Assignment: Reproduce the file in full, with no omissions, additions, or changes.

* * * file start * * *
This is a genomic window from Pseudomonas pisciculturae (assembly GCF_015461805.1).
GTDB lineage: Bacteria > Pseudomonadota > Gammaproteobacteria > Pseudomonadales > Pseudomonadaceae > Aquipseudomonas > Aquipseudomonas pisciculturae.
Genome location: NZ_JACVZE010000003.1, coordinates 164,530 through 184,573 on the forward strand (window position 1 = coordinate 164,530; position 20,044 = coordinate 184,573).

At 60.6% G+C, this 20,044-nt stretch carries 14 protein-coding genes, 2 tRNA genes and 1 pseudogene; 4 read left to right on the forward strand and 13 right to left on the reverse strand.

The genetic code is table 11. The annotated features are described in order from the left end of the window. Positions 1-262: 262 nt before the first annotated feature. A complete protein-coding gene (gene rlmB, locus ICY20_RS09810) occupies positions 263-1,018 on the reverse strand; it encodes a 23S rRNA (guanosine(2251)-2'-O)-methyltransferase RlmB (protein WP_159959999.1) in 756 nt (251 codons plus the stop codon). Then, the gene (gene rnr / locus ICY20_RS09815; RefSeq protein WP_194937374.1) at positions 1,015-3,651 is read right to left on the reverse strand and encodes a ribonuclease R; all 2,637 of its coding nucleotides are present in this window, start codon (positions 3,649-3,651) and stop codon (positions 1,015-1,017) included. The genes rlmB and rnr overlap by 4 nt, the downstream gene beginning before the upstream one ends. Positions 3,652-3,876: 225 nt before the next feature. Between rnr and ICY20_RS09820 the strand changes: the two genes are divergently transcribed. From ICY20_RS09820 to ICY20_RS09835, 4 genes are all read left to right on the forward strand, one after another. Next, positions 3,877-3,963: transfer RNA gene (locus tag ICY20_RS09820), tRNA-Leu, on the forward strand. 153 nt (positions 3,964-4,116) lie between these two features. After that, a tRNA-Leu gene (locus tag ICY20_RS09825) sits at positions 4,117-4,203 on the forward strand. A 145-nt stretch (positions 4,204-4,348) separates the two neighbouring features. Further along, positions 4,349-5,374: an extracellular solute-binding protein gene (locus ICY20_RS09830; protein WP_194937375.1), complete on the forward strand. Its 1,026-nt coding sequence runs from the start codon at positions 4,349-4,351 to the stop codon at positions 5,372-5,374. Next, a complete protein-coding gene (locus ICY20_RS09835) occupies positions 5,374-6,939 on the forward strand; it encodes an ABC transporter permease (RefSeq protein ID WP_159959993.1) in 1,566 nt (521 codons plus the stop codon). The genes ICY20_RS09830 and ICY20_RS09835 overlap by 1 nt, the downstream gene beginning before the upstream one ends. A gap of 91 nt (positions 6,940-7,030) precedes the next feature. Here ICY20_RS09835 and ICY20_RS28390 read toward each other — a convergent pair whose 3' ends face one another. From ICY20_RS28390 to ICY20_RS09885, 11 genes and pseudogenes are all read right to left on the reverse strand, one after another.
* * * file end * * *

This is a genomic window from Pseudomonas pisciculturae (assembly GCF_015461805.1).
GTDB lineage: Bacteria > Pseudomonadota > Gammaproteobacteria > Pseudomonadales > Pseudomonadaceae > Aquipseudomonas > Aquipseudomonas pisciculturae.
Genome location: NZ_JACVZE010000003.1, coordinates 164,530 through 184,573 on the forward strand (window position 1 = coordinate 164,530; position 20,044 = coordinate 184,573).

At 60.6% G+C, this 20,044-nt stretch carries 14 protein-coding genes, 2 tRNA genes and 1 pseudogene; 4 read left to right on the forward strand and 13 right to left on the reverse strand.

The genetic code is table 11. The annotated features are described in order from the left end of the window. Positions 1-262: 262 nt before the first annotated feature. A complete protein-coding gene (gene rlmB, locus ICY20_RS09810) occupies positions 263-1,018 on the reverse strand; it encodes a 23S rRNA (guanosine(2251)-2'-O)-methyltransferase RlmB (protein WP_159959999.1) in 756 nt (251 codons plus the stop codon). Then, the gene (gene rnr / locus ICY20_RS09815; RefSeq protein WP_194937374.1) at positions 1,015-3,651 is read right to left on the reverse strand and encodes a ribonuclease R; all 2,637 of its coding nucleotides are present in this window, start codon (positions 3,649-3,651) and stop codon (positions 1,015-1,017) included. The genes rlmB and rnr overlap by 4 nt, the downstream gene beginning before the upstream one ends. Positions 3,652-3,876: 225 nt before the next feature. Between rnr and ICY20_RS09820 the strand changes: the two genes are divergently transcribed. From ICY20_RS09820 to ICY20_RS09835, 4 genes are all read left to right on the forward strand, one after another. Next, positions 3,877-3,963: transfer RNA gene (locus tag ICY20_RS09820), tRNA-Leu, on the forward strand. 153 nt (positions 3,964-4,116) lie between these two features. After that, a tRNA-Leu gene (locus tag ICY20_RS09825) sits at positions 4,117-4,203 on the forward strand. A 145-nt stretch (positions 4,204-4,348) separates the two neighbouring features. Further along, positions 4,349-5,374: an extracellular solute-binding protein gene (locus ICY20_RS09830; protein WP_194937375.1), complete on the forward strand. Its 1,026-nt coding sequence runs from the start codon at positions 4,349-4,351 to the stop codon at positions 5,372-5,374. Next, a complete protein-coding gene (locus ICY20_RS09835) occupies positions 5,374-6,939 on the forward strand; it encodes an ABC transporter permease (RefSeq protein ID WP_159959993.1) in 1,566 nt (521 codons plus the stop codon). The genes ICY20_RS09830 and ICY20_RS09835 overlap by 1 nt, the downstream gene beginning before the upstream one ends. A gap of 91 nt (positions 6,940-7,030) precedes the next feature. Here ICY20_RS09835 and ICY20_RS28390 read toward each other — a convergent pair whose 3' ends face one another. From ICY20_RS28390 to ICY20_RS09885, 11 genes and pseudogenes are all read right to left on the reverse strand, one after another.